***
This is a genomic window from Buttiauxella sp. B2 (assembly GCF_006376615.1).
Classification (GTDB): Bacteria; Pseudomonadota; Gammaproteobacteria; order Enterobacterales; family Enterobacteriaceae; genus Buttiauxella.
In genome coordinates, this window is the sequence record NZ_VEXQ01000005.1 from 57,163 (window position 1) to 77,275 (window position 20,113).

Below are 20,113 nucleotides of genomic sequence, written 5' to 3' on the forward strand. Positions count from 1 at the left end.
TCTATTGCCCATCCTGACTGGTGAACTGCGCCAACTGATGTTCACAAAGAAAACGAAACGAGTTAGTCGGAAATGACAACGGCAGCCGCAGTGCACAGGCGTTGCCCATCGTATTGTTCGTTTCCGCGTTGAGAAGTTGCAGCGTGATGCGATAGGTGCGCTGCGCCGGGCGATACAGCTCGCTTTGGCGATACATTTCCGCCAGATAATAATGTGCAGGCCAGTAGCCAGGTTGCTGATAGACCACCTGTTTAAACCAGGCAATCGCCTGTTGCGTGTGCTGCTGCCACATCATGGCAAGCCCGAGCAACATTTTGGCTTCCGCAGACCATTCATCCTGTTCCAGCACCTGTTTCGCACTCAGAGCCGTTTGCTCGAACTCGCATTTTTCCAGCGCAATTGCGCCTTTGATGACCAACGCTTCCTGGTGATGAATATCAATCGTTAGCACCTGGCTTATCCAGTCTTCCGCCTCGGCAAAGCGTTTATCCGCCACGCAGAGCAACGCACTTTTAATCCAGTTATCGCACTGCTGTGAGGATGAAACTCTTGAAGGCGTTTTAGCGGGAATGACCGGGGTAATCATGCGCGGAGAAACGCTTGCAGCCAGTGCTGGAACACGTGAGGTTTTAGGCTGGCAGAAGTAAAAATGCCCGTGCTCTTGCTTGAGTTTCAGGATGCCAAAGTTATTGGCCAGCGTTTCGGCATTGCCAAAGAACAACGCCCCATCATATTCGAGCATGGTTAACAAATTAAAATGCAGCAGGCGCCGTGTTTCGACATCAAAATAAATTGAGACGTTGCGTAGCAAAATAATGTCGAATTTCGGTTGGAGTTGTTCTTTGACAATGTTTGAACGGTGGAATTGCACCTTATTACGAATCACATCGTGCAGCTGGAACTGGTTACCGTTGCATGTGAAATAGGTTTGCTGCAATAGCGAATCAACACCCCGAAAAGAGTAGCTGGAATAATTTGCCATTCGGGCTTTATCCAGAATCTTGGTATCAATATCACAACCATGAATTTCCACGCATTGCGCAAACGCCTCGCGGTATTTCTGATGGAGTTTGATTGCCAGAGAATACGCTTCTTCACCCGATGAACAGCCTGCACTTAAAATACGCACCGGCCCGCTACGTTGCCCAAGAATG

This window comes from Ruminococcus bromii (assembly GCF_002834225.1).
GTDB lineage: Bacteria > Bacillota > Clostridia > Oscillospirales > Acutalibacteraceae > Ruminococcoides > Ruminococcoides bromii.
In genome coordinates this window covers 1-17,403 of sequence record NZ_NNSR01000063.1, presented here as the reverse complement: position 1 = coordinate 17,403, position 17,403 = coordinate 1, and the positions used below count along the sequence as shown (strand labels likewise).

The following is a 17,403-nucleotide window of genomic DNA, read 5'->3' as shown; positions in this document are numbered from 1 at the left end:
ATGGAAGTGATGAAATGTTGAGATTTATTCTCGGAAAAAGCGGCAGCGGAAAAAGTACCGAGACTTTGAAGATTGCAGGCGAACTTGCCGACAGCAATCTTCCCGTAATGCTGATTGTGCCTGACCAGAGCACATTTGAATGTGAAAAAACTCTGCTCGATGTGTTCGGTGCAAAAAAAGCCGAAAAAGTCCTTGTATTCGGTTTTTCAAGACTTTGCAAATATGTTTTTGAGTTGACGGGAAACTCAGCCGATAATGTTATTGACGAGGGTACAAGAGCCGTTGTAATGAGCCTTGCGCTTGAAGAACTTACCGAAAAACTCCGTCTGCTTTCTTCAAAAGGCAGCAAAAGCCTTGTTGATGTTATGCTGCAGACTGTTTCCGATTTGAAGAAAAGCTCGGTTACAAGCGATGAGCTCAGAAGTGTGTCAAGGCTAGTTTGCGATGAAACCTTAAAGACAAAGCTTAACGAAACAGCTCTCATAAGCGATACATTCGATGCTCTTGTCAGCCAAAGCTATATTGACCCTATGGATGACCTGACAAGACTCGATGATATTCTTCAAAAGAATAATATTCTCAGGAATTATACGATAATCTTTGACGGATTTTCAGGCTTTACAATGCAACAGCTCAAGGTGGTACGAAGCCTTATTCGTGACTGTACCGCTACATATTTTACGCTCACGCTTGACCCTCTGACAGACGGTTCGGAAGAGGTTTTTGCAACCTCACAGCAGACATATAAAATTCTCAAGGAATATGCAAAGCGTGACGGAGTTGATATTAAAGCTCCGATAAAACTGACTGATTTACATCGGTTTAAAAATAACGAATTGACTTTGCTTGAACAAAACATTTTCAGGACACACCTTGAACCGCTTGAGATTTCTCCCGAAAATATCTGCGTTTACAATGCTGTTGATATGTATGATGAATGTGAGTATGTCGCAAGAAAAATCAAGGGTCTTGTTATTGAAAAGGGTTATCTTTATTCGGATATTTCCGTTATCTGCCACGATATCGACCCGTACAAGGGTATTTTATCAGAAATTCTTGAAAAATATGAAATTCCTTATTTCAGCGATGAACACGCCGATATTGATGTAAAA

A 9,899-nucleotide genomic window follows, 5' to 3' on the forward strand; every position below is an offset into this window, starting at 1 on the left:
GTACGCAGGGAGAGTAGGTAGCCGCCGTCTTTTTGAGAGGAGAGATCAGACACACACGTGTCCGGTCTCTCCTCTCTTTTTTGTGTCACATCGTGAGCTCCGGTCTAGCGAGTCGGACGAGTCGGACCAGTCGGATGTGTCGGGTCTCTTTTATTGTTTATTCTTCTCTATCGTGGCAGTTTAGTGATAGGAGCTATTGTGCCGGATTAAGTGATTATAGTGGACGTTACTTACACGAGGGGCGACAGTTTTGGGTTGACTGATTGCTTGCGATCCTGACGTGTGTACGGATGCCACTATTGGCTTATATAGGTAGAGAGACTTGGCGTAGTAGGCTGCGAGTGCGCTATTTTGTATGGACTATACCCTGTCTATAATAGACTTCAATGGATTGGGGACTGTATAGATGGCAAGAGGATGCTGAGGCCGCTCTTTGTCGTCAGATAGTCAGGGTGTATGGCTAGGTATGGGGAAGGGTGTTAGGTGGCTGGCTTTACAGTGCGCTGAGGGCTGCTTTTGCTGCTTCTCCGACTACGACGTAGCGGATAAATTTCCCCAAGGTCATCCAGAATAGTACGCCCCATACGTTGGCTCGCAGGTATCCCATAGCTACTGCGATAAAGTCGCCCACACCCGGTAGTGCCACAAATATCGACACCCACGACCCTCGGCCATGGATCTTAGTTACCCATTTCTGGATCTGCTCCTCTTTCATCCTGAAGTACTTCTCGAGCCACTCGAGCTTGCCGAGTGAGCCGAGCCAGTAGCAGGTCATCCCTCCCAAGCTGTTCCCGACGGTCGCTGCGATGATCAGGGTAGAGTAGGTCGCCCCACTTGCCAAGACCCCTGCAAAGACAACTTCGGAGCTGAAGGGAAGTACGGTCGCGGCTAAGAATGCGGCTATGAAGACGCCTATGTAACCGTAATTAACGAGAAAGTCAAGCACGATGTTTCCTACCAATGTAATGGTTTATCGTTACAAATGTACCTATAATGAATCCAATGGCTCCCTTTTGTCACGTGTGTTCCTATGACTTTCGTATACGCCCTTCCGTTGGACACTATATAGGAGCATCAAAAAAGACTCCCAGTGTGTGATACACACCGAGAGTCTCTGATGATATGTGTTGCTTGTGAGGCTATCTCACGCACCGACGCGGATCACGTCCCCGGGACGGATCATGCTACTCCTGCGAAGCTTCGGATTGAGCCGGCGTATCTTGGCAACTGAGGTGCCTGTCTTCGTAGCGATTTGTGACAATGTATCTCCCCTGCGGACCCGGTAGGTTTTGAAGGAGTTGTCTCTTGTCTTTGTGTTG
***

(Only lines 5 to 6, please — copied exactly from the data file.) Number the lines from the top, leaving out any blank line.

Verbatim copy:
TCTATTGCCCATCCTGACTGGTGAACTGCGCCAACTGATGTTCACAAAGAAAACGAAACGAGTTAGTCGGAAATGACAACGGCAGCCGCAGTGCACAGGCGTTGCCCATCGTATTGTTCGTTTCCGCGTTGAGAAGTTGCAGCGTGATGCGATAGGTGCGCTGCGCCGGGCGATACAGCTCGCTTTGGCGATACATTTCCGCCAGATAATAATGTGCAGGCCAGTAGCCAGGTTGCTGATAGACCACCTGTTTAAACCAGGCAATCGCCTGTTGCGTGTGCTGCTGCCACATCATGGCAAGCCCGAGCAACATTTTGGCTTCCGCAGACCATTCATCCTGTTCCAGCACCTGTTTCGCACTCAGAGCCGTTTGCTCGAACTCGCATTTTTCCAGCGCAATTGCGCCTTTGATGACCAACGCTTCCTGGTGATGAATATCAATCGTTAGCACCTGGCTTATCCAGTCTTCCGCCTCGGCAAAGCGTTTATCCGCCACGCAGAGCAACGCACTTTTAATCCAGTTATCGCACTGCTGTGAGGATGAAACTCTTGAAGGCGTTTTAGCGGGAATGACCGGGGTAATCATGCGCGGAGAAACGCTTGCAGCCAGTGCTGGAACACGTGAGGTTTTAGGCTGGCAGAAGTAAAAATGCCCGTGCTCTTGCTTGAGTTTCAGGATGCCAAAGTTATTGGCCAGCGTTTCGGCATTGCCAAAGAACAACGCCCCATCATATTCGAGCATGGTTAACAAATTAAAATGCAGCAGGCGCCGTGTTTCGACATCAAAATAAATTGAGACGTTGCGTAGCAAAATAATGTCGAATTTCGGTTGGAGTTGTTCTTTGACAATGTTTGAACGGTGGAATTGCACCTTATTACGAATCACATCGTGCAGCTGGAACTGGTTACCGTTGCATGTGAAATAGGTTTGCTGCAATAGCGAATCAACACCCCGAAAAGAGTAGCTGGAATAATTTGCCATTCGGGCTTTATCCAGAATCTTGGTATCAATATCACAACCATGAATTTCCACGCATTGCGCAAACGCCTCGCGGTATTTCTGATGGAGTTTGATTGCCAGAGAATACGCTTCTTCACCCGATGAACAGCCTGCACTTAAAATACGCACCGGCCCGCTACGTTGCCCAAGAATG

This window comes from Ruminococcus bromii (assembly GCF_002834225.1).